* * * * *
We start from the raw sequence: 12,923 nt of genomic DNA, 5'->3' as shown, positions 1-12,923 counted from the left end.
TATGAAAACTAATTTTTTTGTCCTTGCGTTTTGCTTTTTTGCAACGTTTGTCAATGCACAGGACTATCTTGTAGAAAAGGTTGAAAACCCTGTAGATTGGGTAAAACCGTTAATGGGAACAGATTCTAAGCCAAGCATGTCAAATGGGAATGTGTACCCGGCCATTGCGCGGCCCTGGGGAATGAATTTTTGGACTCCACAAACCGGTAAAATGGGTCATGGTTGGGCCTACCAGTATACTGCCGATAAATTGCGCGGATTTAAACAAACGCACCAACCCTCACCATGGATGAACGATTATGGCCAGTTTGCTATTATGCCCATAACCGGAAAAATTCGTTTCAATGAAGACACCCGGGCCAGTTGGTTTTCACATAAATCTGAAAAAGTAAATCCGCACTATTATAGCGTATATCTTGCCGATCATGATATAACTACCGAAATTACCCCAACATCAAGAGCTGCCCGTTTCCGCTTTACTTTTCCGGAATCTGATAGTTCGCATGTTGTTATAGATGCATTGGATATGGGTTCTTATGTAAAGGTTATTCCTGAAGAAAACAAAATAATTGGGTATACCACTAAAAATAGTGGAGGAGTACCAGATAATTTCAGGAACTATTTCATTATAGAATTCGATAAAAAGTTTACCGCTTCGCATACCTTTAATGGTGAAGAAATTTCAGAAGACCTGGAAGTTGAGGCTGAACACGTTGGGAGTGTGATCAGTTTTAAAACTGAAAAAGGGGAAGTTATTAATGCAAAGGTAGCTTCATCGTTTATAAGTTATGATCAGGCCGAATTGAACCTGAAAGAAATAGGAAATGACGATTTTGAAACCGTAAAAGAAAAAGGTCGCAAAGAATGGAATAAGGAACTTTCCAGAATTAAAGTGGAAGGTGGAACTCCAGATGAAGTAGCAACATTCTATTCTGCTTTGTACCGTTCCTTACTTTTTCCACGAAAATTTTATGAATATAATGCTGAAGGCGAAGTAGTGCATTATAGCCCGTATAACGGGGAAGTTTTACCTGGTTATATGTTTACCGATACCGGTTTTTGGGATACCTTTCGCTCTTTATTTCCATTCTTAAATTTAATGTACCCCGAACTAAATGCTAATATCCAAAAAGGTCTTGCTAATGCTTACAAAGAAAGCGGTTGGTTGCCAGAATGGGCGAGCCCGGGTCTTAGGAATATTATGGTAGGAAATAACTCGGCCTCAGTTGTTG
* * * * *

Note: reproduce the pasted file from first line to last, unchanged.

We start from the raw sequence: 12,923 nt of genomic DNA, 5'->3' as shown, positions 1-12,923 counted from the left end.
TATGAAAACTAATTTTTTTGTCCTTGCGTTTTGCTTTTTTGCAACGTTTGTCAATGCACAGGACTATCTTGTAGAAAAGGTTGAAAACCCTGTAGATTGGGTAAAACCGTTAATGGGAACAGATTCTAAGCCAAGCATGTCAAATGGGAATGTGTACCCGGCCATTGCGCGGCCCTGGGGAATGAATTTTTGGACTCCACAAACCGGTAAAATGGGTCATGGTTGGGCCTACCAGTATACTGCCGATAAATTGCGCGGATTTAAACAAACGCACCAACCCTCACCATGGATGAACGATTATGGCCAGTTTGCTATTATGCCCATAACCGGAAAAATTCGTTTCAATGAAGACACCCGGGCCAGTTGGTTTTCACATAAATCTGAAAAAGTAAATCCGCACTATTATAGCGTATATCTTGCCGATCATGATATAACTACCGAAATTACCCCAACATCAAGAGCTGCCCGTTTCCGCTTTACTTTTCCGGAATCTGATAGTTCGCATGTTGTTATAGATGCATTGGATATGGGTTCTTATGTAAAGGTTATTCCTGAAGAAAACAAAATAATTGGGTATACCACTAAAAATAGTGGAGGAGTACCAGATAATTTCAGGAACTATTTCATTATAGAATTCGATAAAAAGTTTACCGCTTCGCATACCTTTAATGGTGAAGAAATTTCAGAAGACCTGGAAGTTGAGGCTGAACACGTTGGGAGTGTGATCAGTTTTAAAACTGAAAAAGGGGAAGTTATTAATGCAAAGGTAGCTTCATCGTTTATAAGTTATGATCAGGCCGAATTGAACCTGAAAGAAATAGGAAATGACGATTTTGAAACCGTAAAAGAAAAAGGTCGCAAAGAATGGAATAAGGAACTTTCCAGAATTAAAGTGGAAGGTGGAACTCCAGATGAAGTAGCAACATTCTATTCTGCTTTGTACCGTTCCTTACTTTTTCCACGAAAATTTTATGAATATAATGCTGAAGGCGAAGTAGTGCATTATAGCCCGTATAACGGGGAAGTTTTACCTGGTTATATGTTTACCGATACCGGTTTTTGGGATACCTTTCGCTCTTTATTTCCATTCTTAAATTTAATGTACCCCGAACTAAATGCTAATATCCAAAAAGGTCTTGCTAATGCTTACAAAGAAAGCGGTTGGTTGCCAGAATGGGCGAGCCCGGGTCTTAGGAATATTATGGTAGGAAATAACTCGGCCTCAGTTGTTG